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ERIC Number: ED247528
Record Type: RIE
Publication Date: 1983
Pages: 9
Abstractor: N/A
Reference Count: 0
Recent Research on Independent Learning Strategies: Implications for Developmental Education.
Simpson, Michele L.
Forum for Reading, v15 n1 p22-28 Fall-Win 1983
Researchers are concluding that high school and college students do not have a well-balanced repertoire of effective independent learning strategies. Another line of research has focused upon the question of the "process" or the "how" underlying such learning strategies. Three insights from this research are pertinent to developmental educators. First, there is no superior learning strategy. So long as a study strategy requires the student to attend, interact, reconstruct, and elaborate upon the underlying meaning of the text, subsequent learning is generally enhanced. Second, studying is an interactive process. Students cannot be taught to study "in general" or from a general context. If they are to become successful independent learners, they must be taught how to analyze the variables that interact to affect their performances, including (1) task characteristics, (2) text characteristics, (3) learner characteristics, and (4) learner processes and strategies. Third, students cannot control or regulate the strategies. Studies suggest that no one has ever explained to students during the instructional process the real significance of the targeted strategy, or informed them about the "when,""where," and "how" in implementing each strategy. The teacher's task then is to provide not only the opportunity for students to work independently, but also to provide sufficient guidance, input, and feedback by which to develop self-regulatory ability to accompany their efforts. (HTH)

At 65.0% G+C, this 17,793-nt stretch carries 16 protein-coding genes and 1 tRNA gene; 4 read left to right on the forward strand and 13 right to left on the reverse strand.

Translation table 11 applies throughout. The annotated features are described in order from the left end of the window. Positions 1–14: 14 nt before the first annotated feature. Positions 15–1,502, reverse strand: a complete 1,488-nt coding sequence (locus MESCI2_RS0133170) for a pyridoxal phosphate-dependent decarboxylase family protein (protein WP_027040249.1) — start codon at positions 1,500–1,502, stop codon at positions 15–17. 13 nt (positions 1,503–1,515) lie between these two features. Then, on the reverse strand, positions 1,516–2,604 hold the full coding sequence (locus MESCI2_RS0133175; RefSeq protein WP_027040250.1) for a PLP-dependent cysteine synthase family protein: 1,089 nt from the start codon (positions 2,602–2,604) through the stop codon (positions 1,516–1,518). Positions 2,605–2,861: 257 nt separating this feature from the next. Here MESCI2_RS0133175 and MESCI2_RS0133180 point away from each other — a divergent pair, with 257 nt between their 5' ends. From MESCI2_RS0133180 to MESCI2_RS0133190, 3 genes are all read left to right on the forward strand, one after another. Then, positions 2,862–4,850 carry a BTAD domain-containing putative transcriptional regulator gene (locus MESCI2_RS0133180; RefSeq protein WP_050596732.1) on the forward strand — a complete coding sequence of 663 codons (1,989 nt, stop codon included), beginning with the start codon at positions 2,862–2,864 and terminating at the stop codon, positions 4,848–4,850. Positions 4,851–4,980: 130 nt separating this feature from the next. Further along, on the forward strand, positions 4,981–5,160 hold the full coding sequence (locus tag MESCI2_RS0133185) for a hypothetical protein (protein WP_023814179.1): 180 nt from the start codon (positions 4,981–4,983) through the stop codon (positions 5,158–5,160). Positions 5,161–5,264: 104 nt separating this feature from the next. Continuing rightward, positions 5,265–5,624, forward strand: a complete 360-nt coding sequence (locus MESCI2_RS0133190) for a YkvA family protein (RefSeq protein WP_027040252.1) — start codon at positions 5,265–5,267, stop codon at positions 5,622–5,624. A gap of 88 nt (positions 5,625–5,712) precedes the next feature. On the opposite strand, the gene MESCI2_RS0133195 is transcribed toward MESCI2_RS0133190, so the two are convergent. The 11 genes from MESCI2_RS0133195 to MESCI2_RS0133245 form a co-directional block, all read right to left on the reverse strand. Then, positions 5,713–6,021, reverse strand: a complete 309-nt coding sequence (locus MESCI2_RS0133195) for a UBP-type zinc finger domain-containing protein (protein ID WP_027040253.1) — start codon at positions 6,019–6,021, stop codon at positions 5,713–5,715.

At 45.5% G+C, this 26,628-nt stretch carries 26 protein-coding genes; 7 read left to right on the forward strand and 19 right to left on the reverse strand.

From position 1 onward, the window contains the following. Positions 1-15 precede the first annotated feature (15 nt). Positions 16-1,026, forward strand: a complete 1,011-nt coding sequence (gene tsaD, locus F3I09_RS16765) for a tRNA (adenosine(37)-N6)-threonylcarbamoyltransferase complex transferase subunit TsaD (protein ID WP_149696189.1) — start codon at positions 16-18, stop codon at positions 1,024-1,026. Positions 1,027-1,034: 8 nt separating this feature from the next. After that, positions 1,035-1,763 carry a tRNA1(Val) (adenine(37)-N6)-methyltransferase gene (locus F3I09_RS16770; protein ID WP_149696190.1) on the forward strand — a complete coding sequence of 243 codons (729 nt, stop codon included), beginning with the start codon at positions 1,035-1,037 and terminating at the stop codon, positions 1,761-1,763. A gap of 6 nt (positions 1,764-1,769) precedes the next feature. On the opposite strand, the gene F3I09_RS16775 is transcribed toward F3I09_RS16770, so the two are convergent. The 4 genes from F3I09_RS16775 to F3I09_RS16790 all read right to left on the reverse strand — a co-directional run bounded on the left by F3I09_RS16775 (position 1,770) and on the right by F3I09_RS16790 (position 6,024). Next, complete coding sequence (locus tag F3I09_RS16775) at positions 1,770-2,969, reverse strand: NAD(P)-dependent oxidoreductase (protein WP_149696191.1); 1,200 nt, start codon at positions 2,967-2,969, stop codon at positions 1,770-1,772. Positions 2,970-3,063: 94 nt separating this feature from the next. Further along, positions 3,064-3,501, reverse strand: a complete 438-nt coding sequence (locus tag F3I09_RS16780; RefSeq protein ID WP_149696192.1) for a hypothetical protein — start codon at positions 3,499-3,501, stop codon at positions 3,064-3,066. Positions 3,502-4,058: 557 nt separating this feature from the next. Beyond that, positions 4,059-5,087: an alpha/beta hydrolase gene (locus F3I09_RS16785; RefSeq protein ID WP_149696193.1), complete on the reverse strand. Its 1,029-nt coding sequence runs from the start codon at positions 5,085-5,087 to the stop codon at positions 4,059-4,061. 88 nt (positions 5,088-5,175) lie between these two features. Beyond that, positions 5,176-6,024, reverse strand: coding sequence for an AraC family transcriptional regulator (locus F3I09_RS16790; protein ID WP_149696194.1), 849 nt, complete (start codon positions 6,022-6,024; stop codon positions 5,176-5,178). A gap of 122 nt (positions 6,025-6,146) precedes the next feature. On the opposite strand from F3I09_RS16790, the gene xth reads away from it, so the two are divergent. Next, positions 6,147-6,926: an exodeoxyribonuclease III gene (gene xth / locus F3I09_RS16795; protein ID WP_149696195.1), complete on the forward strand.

Publication Type: Opinion Papers; Journal Articles
Education Level: N/A
Audience: Teachers; Practitioners
Language: English
Sponsor: N/A
Authoring Institution: N/A
Note: "Forum for Reading" is the journal of the College Reading Improvement, a Special Interest Group of the International Reading Association.